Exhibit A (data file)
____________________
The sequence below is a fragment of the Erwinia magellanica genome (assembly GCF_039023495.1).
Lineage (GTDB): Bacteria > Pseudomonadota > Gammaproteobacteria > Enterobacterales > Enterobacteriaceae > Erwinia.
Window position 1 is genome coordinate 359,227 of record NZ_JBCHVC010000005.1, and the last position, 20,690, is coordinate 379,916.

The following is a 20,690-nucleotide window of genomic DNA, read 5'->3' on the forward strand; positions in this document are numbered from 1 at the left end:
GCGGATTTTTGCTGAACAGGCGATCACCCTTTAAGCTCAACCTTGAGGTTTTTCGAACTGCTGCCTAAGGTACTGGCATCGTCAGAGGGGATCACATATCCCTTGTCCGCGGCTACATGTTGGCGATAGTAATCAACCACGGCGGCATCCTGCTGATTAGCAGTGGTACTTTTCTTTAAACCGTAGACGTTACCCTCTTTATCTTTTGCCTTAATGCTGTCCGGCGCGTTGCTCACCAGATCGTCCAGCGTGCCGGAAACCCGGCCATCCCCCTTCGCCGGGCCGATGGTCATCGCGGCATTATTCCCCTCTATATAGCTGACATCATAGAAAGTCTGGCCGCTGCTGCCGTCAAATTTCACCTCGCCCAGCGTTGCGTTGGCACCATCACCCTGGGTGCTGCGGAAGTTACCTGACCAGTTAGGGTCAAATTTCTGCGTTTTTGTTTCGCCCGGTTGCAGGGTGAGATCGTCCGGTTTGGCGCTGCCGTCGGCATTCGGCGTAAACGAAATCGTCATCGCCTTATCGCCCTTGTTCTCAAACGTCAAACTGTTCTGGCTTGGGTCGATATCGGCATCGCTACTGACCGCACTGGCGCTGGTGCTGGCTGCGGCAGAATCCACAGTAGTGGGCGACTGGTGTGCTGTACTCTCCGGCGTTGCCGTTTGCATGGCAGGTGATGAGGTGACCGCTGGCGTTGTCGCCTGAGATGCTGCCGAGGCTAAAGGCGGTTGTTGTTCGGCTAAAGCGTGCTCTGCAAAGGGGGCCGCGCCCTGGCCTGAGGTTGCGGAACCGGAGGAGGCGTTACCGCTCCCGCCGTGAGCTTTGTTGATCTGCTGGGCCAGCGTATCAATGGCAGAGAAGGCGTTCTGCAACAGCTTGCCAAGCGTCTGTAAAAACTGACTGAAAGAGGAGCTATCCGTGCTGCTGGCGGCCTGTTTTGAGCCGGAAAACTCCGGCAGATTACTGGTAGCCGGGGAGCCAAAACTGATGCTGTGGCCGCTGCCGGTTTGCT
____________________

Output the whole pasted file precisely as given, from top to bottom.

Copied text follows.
The sequence below is a fragment of the Erwinia magellanica genome (assembly GCF_039023495.1).
Lineage (GTDB): Bacteria > Pseudomonadota > Gammaproteobacteria > Enterobacterales > Enterobacteriaceae > Erwinia.
Window position 1 is genome coordinate 359,227 of record NZ_JBCHVC010000005.1, and the last position, 20,690, is coordinate 379,916.

The following is a 20,690-nucleotide window of genomic DNA, read 5'->3' on the forward strand; positions in this document are numbered from 1 at the left end:
GCGGATTTTTGCTGAACAGGCGATCACCCTTTAAGCTCAACCTTGAGGTTTTTCGAACTGCTGCCTAAGGTACTGGCATCGTCAGAGGGGATCACATATCCCTTGTCCGCGGCTACATGTTGGCGATAGTAATCAACCACGGCGGCATCCTGCTGATTAGCAGTGGTACTTTTCTTTAAACCGTAGACGTTACCCTCTTTATCTTTTGCCTTAATGCTGTCCGGCGCGTTGCTCACCAGATCGTCCAGCGTGCCGGAAACCCGGCCATCCCCCTTCGCCGGGCCGATGGTCATCGCGGCATTATTCCCCTCTATATAGCTGACATCATAGAAAGTCTGGCCGCTGCTGCCGTCAAATTTCACCTCGCCCAGCGTTGCGTTGGCACCATCACCCTGGGTGCTGCGGAAGTTACCTGACCAGTTAGGGTCAAATTTCTGCGTTTTTGTTTCGCCCGGTTGCAGGGTGAGATCGTCCGGTTTGGCGCTGCCGTCGGCATTCGGCGTAAACGAAATCGTCATCGCCTTATCGCCCTTGTTCTCAAACGTCAAACTGTTCTGGCTTGGGTCGATATCGGCATCGCTACTGACCGCACTGGCGCTGGTGCTGGCTGCGGCAGAATCCACAGTAGTGGGCGACTGGTGTGCTGTACTCTCCGGCGTTGCCGTTTGCATGGCAGGTGATGAGGTGACCGCTGGCGTTGTCGCCTGAGATGCTGCCGAGGCTAAAGGCGGTTGTTGTTCGGCTAAAGCGTGCTCTGCAAAGGGGGCCGCGCCCTGGCCTGAGGTTGCGGAACCGGAGGAGGCGTTACCGCTCCCGCCGTGAGCTTTGTTGATCTGCTGGGCCAGCGTATCAATGGCAGAGAAGGCGTTCTGCAACAGCTTGCCAAGCGTCTGTAAAAACTGACTGAAAGAGGAGCTATCCGTGCTGCTGGCGGCCTGTTTTGAGCCGGAAAACTCCGGCAGATTACTGGTAGCCGGGGAGCCAAAACTGATGCTGTGGCCGCTGCCGGTTTGCT